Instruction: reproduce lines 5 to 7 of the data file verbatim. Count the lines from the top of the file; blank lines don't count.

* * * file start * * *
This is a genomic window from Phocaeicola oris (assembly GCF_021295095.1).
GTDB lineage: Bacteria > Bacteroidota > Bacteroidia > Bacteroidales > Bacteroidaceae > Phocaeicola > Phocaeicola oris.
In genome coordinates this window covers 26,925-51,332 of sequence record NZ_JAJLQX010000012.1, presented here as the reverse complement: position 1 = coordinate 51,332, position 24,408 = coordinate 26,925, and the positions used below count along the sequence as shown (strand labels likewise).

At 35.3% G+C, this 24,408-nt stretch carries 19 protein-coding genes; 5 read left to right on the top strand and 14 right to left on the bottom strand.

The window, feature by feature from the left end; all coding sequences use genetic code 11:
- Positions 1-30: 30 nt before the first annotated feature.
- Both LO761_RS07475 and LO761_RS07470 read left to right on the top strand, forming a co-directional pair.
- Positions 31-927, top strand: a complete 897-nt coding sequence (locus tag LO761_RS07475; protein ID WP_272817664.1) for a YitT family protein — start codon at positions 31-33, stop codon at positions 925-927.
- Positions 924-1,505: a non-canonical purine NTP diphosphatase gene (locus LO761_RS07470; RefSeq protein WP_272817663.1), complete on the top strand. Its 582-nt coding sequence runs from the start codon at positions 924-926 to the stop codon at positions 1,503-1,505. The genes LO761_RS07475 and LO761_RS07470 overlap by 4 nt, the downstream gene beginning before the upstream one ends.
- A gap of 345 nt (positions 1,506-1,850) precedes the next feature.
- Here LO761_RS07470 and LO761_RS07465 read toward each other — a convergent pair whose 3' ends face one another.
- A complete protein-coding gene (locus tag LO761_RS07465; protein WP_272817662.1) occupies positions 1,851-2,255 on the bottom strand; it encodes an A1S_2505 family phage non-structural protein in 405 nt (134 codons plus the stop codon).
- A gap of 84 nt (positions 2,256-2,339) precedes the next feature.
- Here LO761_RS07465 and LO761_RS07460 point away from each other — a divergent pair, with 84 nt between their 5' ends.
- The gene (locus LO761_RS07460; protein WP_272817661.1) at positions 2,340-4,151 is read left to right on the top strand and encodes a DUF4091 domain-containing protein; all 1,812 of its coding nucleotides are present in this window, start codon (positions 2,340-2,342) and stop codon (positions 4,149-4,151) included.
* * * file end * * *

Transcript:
The window, feature by feature from the left end; all coding sequences use genetic code 11:
- Positions 1-30: 30 nt before the first annotated feature.
- Both LO761_RS07475 and LO761_RS07470 read left to right on the top strand, forming a co-directional pair.